Reimbursement Owed To Non-owner’s Automobile Insurer

July 13, 2021 / Writing and Speaking

By Don R. Sampen, published, Chicago Daily Law Bulletin, July 13, 2021

The 7th U.S. Circuit Court of Appeals recently affirmed an award of defense costs in favor of one insurer and against another under overlapping automobile liability policies, based on ownership of the vehicle involved in the accident giving rise to coverage.

The case is Continental Western Insurance Co. v. Country Mutual Insurance Co., 2021 U.S. App. Lexis 18938 (7th Cir. June 24, 2021). Continental was represented by Traub Lieberman Straus & Shrewsberry LLP of Chicago. Country Mutual was represented by Carlson Law Offices of Chicago.

Two villages in southern Illinois, Alhambra and Hamel, formed a joint venture in 1989 known as the Alhambra-Hamel Ambulance Service. The joint venture documentation provided that all property acquired by the two villages “hereunder shall be owned equally by them.”

In 2012, a service-operated ambulance collided with a semi-truck and seriously injured the driver and co-driver of the truck. As of the time of the accident, Country Mutual had in effect automobile coverage issued to the joint venture service as named insured, which expressly listed the ambulance as a covered auto.

Continental also had in effect automobile coverage issued to Hamel Fire, as the named insured, which listed several covered autos but not the ambulance.

Both insurance policies covered accidents involving “covered autos” owned by the named insured, and also certain accidents where insured persons were driving non-owned vehicles. The “other insurance” clauses for both policies, however, provided primary insurance for the named insured’s owned vehicles, but only excess coverage over other available insurance for non-owned vehicles.

The accident resulted in three lawsuits that included Hamel Fire as a defendant. Continental defended Hamel Fire in each suit, but only after tendering to Country Mutual. Country Mutual ignored each tender. The three cases eventually settled, with Continental paying about $240,000 for Hamel Fire’s defense costs.

It then brought this lawsuit against Country Mutual seeking reimbursement for defense costs. No dispute existed that both the Country Mutual and Continental policies provided coverage for the accident involving the service-operated ambulance. The question came down to which policy was excess and, thus, ownership of the ambulance.

The district court initially found for Continental and turned to the issue of the amount of costs to be reimbursed. After briefing and oral argument, Country Mutual asked for an evidentiary hearing and requested to submit an affidavit of one of its witnesses. The district court denied both requests, the latter because of an untimely submission.

The court then entered summary judgment in favor of Continental for about $250,000, which included $10,000 in prejudgment interest. Country Mutual took this appeal.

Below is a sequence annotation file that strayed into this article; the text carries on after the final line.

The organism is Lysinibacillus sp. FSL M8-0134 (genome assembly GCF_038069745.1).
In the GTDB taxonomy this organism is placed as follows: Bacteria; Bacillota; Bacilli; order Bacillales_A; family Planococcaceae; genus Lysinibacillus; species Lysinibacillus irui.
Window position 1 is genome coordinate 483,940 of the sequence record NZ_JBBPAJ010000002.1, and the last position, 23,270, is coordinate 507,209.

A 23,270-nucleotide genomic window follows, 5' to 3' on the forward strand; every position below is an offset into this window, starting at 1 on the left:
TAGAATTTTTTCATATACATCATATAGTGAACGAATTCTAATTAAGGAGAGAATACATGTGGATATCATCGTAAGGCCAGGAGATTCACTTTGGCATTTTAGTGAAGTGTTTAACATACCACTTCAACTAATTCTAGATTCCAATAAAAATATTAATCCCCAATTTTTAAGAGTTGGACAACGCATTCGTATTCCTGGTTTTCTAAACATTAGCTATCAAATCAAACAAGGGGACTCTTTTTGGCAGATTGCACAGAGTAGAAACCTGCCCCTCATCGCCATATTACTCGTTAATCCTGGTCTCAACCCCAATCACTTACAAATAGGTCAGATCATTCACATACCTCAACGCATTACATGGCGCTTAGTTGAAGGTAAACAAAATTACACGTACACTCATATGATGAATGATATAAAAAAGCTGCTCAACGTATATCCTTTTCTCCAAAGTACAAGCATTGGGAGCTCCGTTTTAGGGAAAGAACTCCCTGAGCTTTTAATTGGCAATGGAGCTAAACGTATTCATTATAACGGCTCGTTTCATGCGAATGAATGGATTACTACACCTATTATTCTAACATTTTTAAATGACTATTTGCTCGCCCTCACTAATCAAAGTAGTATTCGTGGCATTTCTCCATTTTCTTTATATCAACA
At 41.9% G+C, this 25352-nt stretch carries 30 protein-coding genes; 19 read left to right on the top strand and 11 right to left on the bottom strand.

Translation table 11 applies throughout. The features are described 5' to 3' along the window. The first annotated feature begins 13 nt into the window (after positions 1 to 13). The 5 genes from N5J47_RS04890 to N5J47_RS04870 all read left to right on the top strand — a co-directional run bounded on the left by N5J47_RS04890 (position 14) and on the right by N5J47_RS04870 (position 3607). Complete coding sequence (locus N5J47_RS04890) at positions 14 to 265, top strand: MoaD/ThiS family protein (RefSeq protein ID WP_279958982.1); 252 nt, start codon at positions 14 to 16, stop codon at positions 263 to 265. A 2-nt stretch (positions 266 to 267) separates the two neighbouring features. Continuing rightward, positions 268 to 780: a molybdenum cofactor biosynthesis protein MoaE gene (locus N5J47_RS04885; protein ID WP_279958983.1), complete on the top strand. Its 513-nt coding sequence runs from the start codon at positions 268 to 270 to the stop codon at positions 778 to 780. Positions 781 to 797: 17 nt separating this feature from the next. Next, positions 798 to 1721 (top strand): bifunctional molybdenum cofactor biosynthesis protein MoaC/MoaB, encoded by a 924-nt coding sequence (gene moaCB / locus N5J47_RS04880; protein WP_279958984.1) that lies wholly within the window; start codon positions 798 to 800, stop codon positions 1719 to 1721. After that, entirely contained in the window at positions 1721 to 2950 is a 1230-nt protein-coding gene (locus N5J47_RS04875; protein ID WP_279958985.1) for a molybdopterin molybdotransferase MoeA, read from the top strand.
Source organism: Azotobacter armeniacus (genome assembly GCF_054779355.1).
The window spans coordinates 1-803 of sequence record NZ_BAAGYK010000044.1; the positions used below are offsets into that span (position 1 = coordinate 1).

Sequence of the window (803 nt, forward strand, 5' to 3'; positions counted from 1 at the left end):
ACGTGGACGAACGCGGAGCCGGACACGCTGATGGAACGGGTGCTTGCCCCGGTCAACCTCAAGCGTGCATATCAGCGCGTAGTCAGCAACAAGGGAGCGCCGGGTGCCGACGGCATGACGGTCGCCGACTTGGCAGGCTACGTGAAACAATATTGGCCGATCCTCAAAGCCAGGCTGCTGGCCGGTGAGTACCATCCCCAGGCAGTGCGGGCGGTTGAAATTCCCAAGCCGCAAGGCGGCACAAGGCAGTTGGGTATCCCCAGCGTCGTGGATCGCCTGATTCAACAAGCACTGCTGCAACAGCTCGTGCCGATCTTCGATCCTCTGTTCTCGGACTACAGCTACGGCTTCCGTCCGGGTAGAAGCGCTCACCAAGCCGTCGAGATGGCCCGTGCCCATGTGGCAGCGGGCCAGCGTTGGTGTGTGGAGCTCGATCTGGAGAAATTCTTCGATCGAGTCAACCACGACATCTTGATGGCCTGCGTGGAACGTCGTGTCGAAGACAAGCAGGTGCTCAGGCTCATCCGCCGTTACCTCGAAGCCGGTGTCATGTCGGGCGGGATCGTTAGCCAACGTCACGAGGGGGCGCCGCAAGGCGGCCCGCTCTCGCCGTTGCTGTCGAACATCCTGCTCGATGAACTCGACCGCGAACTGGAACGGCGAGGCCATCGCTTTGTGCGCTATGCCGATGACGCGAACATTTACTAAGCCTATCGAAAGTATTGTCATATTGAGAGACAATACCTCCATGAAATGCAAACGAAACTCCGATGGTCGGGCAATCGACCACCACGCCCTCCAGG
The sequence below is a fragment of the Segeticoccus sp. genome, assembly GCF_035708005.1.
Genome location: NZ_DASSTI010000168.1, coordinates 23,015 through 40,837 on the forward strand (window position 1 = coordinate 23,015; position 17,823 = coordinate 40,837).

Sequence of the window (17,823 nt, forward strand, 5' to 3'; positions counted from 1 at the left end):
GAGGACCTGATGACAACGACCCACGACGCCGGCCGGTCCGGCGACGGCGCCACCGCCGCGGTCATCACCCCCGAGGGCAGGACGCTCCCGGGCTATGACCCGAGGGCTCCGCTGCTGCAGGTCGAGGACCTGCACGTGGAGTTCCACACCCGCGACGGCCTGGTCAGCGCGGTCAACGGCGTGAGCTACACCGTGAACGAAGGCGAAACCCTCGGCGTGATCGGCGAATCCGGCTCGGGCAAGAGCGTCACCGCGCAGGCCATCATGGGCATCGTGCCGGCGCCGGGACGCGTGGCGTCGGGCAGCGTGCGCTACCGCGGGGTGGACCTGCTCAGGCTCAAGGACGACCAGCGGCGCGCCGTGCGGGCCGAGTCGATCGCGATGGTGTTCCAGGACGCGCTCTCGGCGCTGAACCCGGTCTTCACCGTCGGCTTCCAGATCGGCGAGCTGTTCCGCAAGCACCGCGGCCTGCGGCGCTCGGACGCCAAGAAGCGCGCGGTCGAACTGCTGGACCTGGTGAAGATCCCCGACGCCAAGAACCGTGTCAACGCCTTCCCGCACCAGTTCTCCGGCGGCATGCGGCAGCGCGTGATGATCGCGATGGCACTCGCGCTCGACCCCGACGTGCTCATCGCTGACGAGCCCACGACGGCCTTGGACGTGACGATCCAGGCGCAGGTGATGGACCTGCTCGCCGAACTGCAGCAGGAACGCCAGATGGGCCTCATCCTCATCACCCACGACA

Analysis

In an opinion by Judge Joel M. Flaum, the 7th Circuit affirmed. He observed that both insurers’ policies reflected the view that the parties intended the ambulance service — Country Mutual’s insured — not Hamel Fire, as the ambulance owner. The Country Mutual policy, in fact, listed the ambulance on its policy as being “owned” by the service, and Country Mutual submitted no evidence contradicting that designation.

In addition, the bill of sale for the purchase of the vehicle in 2009 showed the ambulance service as purchaser. The service, not Hamel Fire, was shown as owner on the certificate of title. And the traffic crash report stated the service was owner.

Flaum acknowledged the 1989 joint venture documentation reflecting that all property would be owned by the two villages, rather than the service. Whatever the parties’ original intent had been, however, Flaum said, it was overridden by the overwhelming evidence in 2012, at the time of the collision, that the service joint venture owned the vehicle.

The Continental policy, by contrast, did not list the ambulance as having been owned by Hamel Fire, Continental’s named insured.

Country Mutual complained that the district court had unfairly placed the burden on Country Mutual to prove that Hamel Fire owned the ambulance. Flaum observed under Illinois law, however, that the certificate of title creates a presumption of ownership, so the burden properly was placed on Country Mutual to disprove the service as the owner.

Hence, because the ambulance was non-owned by Continental’s insured — Hamel Fire — Continental’s coverage became excess, and Country Mutual had the obligation to defend and to reimburse the defense costs.

Flaum also upheld the amount of the fee award. He said the affidavit Country Mutual sought to introduce was properly rejected as being untimely, and found no abuse of discretion in the district court’s declination of an evidentiary hearing. He found the amount of fees supported by, among other things, their presumptive reasonableness based on Continental initially having paid the fees. He also looked to the experience of the attorneys, the benefit to the client, the complexity of the litigation and other factors to support his finding of reasonableness.

The 7th Circuit therefore affirmed the fee award in favor of Continental.

Key Points

  • Ownership of a vehicle for purposes of automobile liability insurance coverage is decided as of the time of the accident for which coverage is sought.
  • Non-ownership of a vehicle may trigger an excess “other insurance” clause in an automobile liability policy is presumptively established by a certificate of title.
  • Payment of defense costs by a party seeking reimbursement establishes their presumptive reasonableness.
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